Anita Ron Schorr discusses surviving the Holocaust

Schorr
Anita Ron Schorr

Nov. 4, 2013 - Anita Ron Schorr discussed how she survived the Holocaust as part of the "Echoes and Reflections: A Multimedia Curriculum on the Holocaust" series.

The event, sponsored by the University's School of Education and the Connecticut Office of the Anti-Defamation League (ADL), took place in the Center for Medicine, Nursing and Health Sciences on the North Haven Campus.

"When you hear a witness to history, you become a witness," Marji Lipchez-Shapiro, director of education for the Connecticut Office of the ADL, said in introducing Schorr. "It is our expectation that you are going to tell Anita's story when you go home tonight to your children and friends. This is the way that history stays alive."

"Echoes and Reflections," a 10-part curriculum on the Holocaust attended by 26 middle and high school teachers from Connecticut and Massachusetts, used visual history, testimony from survivors and other witnesses, and additional primary source documents, including maps, photographs, timelines and literature excerpts.

About 100 people, including the 26 teachers, turned out to hear Schorr speak.

A native of Czechoslovakia, she was arrested with her family in 1939 when she was 8. Her parents and brother were killed, but her courage helped her to survive at several concentration camps, including Terezin, Auschwitz and as a slave laborer in Hamburg. She was finally liberated when she reached Bergen-Belsen.

After liberation, Schorr joined the Haganah, a Jewish parliamentary organization, and fought in the Israeli War of Independence. 

"I was a young girl who went through hell and going through hell like I went left scars," Schorr said. "It left very deep scars. (Going to Israel) was my first step that I felt maybe there is a reason why I survived. Slowly, slowly, I made myself into a human being. Slowly, I appreciated things. Slowly I opened myself to friendships and, a little later, to love."

Schorr married a fellow Czech and lived on a kibbutz until 1959, when the couple came to the U.S. Trained as a commercial artist, Schorr began telling her story 20 years ago after attending the opening of the United States Holocaust Memorial Museum in Washington, D.C.

Schorr discussed "the planned dehumanization" of the Holocaust and discussed surviving such horrors as the loss of family, starvation, enduring medical experiments and escaping the gas chambers.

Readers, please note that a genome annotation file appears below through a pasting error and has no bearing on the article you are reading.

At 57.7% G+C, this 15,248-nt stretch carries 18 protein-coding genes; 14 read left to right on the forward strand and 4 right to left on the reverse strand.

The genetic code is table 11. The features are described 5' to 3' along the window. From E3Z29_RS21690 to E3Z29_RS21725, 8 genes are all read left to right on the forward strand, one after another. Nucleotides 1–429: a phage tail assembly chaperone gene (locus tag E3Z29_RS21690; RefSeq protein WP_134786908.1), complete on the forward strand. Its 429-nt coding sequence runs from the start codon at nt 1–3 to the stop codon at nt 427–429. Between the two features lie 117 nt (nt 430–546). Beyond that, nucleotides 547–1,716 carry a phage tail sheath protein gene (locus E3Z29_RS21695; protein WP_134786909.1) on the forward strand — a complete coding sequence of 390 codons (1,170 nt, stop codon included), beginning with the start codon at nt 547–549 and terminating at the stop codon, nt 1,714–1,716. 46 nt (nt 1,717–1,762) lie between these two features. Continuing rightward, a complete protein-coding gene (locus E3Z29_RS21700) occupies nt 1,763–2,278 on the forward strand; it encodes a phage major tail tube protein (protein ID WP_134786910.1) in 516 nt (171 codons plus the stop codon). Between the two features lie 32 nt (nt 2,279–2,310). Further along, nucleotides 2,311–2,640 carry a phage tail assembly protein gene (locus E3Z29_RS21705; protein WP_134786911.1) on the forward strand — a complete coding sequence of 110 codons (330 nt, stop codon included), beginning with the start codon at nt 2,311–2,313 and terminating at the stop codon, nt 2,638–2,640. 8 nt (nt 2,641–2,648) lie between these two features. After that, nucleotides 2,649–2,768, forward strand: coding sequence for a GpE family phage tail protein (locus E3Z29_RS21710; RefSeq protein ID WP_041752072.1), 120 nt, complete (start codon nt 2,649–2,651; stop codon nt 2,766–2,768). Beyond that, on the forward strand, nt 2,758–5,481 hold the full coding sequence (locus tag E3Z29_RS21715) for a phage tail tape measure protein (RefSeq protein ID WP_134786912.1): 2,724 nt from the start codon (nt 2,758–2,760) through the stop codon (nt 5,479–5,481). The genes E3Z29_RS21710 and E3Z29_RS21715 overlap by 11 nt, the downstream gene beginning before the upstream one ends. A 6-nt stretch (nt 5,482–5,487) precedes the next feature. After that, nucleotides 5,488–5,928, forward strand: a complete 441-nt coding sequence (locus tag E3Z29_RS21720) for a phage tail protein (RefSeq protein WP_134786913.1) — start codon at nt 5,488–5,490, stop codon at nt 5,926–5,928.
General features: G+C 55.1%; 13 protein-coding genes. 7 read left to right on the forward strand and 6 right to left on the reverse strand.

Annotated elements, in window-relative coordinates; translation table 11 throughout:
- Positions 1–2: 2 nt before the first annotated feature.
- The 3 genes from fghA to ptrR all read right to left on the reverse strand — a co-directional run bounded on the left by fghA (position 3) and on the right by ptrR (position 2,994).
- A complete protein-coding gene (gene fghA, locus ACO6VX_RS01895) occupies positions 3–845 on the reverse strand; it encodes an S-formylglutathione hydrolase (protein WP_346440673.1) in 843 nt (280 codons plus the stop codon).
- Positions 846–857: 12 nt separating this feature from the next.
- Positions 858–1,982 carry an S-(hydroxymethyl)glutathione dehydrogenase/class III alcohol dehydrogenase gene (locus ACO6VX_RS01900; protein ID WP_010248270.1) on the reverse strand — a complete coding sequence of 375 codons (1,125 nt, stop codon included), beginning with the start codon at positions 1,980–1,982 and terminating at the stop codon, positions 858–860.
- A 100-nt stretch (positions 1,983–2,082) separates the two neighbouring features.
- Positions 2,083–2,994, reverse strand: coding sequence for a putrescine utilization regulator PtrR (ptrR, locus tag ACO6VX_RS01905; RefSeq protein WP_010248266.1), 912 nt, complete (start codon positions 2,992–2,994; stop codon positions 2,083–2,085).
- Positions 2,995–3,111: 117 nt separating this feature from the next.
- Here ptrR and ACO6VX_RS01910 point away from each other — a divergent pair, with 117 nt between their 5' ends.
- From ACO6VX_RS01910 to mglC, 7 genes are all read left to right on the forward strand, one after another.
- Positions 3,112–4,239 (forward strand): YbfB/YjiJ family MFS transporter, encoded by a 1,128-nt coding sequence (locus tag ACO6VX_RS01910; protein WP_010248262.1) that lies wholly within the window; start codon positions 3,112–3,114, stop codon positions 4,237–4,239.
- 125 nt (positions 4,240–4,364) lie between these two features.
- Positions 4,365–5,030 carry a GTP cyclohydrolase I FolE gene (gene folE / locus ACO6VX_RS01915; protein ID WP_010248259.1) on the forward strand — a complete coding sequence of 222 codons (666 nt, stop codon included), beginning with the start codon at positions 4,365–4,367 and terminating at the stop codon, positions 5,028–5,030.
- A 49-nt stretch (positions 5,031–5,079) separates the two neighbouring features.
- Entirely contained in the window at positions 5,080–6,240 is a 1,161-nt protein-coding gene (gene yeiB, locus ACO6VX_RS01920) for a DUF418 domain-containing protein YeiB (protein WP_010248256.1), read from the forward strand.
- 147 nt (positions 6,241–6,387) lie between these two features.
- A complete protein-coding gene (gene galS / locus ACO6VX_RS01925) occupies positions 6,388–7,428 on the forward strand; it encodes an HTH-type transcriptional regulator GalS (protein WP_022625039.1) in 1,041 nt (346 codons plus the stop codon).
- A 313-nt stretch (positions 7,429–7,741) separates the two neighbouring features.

"That was their plan: Take away your humanity, take away your courage and take away what is called humankind. You more or less lived like an animal," she said. "All you saw was a gigantic mountain of black smoke -- the smoke of innocent people."

Nicole Kolej, an English teacher at Platt High School in Meriden, Conn. who attended Echoes and Reflections, came away impressed with Schorr.

"She has a tough, but calming spirit, a positive attitude, and most importantly, she is not angry," Kolej said. "Her energy really spoke to me. Our students have extremely tough lives, and her message of hope and positivity can reach them now.  It has to, because she told us that as teachers that is our job. We gave her our commitment to do everything that we can, as educators, to deliver this message.  The education that we received from the conference was invaluable, and the moments we were able to spend with her will last me a lifetime."

Kolej called Schorr "the ultimate primary source."   

"One can travel the world and have all of the money in the world, but that does not matter," she added. "What matters is the resilience of the human spirit and our impact.  This day was a true reminder of that.  I can't even begin to tell you how grateful I am to have been a part of the Echoes and Reflections conference. I have never been more inspired."

Schorr, 83, has told her powerful story to over 7,000 people - most of them students - in 2013. It was her third time speaking at Quinnipiac.

"I feel that it is a mission," she said. "Personally, I think that I'm privileged at a time in my life right now that I can do something so important. I'm very grateful that I have the privilege. Every time I go to a school and empower young people, there's nothing more exciting.  My message is against prejudice, against discrimination and it encompasses bullying. I use my background of being in the Holocaust. Hitler was the ultimate bully. He bullied the world and we have to be careful to protect the freedom we have."